During operation of the preferred embodiment of the present invention, a user grasps and pulls the product free end 24 until a desired amount of product 12 unwinds from the product roll 10. The user then jerks the product free end 24 to tear the product 12. During unwinding of the product 12, the cylindrical core 16 rotates with respect to the dispenser spindle 32. The rotation retardant 22 of the preferred embodiment of the present invention increases the coefficient of friction between the cylindrical core 16 and the dispenser spindle 32, thus reducing the willingness of the core inner surface 18 to move across the dispenser spindle 32. By increasing the coefficient of friction between the cylindrical core 16 and the dispenser spindle 32, dispensing of the product 12 is retarded. By retarding dispensing, the rotation retardant 22 reduces the amount of undesirable unwinding. Also, by increasing the amount of tension felt by the product free end 24, the rotation retardant 22 increases the likelihood that the product 12 will tear when desired by the user.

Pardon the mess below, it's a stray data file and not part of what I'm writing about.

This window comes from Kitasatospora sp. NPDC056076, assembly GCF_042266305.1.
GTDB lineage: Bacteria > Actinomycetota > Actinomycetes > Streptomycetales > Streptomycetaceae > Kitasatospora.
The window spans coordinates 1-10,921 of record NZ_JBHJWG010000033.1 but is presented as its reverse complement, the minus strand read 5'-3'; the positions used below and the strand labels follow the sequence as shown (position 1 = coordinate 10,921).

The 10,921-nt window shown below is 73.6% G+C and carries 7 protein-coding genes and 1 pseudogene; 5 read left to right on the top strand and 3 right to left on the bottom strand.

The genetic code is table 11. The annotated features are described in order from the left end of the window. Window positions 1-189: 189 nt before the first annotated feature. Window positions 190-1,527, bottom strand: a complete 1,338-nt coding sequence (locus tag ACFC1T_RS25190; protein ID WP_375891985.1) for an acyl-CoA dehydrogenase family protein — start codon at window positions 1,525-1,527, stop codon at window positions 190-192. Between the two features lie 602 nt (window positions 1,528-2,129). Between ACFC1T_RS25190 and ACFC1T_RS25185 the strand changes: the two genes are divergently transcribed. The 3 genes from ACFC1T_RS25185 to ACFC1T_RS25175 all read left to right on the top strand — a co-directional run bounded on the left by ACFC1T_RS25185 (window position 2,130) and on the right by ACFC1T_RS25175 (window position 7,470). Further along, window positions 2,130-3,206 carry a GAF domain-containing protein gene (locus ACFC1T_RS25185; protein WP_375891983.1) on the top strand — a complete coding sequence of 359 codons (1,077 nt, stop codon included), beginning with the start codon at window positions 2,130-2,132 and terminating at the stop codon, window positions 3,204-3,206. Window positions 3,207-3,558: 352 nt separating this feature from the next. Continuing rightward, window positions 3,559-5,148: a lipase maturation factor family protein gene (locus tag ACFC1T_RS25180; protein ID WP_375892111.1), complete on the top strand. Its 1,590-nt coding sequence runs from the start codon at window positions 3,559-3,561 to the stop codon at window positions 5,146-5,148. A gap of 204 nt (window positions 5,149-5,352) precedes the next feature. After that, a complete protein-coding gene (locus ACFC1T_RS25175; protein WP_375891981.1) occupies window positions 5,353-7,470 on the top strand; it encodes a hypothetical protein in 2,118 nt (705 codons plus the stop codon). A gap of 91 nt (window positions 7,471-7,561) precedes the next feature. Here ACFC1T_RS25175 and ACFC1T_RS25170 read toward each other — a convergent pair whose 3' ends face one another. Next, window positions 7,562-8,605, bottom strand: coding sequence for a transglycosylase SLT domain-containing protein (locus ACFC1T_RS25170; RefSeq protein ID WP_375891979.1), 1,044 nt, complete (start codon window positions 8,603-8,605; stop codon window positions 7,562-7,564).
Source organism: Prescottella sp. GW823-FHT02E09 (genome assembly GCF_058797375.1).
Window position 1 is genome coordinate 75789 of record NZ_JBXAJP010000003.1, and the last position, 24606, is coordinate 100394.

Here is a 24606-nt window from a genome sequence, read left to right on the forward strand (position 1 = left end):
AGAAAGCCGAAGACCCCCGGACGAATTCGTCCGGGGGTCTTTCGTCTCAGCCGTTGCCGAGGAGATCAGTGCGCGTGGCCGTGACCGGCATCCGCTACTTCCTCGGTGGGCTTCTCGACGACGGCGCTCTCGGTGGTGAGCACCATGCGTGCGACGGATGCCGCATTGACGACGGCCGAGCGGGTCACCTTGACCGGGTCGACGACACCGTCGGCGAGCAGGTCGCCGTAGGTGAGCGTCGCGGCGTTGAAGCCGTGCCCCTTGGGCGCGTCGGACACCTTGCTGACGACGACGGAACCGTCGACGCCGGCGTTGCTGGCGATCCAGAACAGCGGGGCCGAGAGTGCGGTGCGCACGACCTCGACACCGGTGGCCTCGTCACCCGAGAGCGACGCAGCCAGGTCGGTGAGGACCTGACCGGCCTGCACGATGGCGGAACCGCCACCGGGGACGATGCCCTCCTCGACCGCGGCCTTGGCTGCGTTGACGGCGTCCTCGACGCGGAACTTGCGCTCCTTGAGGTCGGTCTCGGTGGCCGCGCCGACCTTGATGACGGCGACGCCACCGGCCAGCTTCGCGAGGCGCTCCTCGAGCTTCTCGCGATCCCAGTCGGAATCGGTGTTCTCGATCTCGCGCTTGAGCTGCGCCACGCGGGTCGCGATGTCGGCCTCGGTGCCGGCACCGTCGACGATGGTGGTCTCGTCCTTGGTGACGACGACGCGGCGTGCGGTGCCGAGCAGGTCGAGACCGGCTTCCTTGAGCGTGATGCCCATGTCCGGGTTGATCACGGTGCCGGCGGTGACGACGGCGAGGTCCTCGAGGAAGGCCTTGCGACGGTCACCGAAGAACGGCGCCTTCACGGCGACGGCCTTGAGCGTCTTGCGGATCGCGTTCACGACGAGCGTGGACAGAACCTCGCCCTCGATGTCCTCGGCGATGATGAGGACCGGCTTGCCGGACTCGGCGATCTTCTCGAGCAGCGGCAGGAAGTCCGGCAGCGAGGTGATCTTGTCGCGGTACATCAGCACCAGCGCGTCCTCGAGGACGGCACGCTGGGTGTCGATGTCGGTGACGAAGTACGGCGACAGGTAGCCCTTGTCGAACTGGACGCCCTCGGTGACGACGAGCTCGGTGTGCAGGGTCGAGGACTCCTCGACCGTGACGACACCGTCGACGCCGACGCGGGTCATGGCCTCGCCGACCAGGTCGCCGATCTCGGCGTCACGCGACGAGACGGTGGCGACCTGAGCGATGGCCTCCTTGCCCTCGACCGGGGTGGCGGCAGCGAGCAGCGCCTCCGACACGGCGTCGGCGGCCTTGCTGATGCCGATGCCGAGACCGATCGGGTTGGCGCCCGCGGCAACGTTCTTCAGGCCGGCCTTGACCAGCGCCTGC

It is intended that the scope of the present invention include various alternate embodiments of the apparatus and method disclosed herein. However, it should also be understood that each of the embodiments disclosed herein, including the preferred embodiment, includes features and characteristics which are considered independently inventive. Accordingly, the disclosure of variations and alterations expressed in alternate embodiments is intended only to reflect on the breadth of the scope of the present invention without rendering obvious or unimportant any of the specific features and characteristics of any of the embodiments.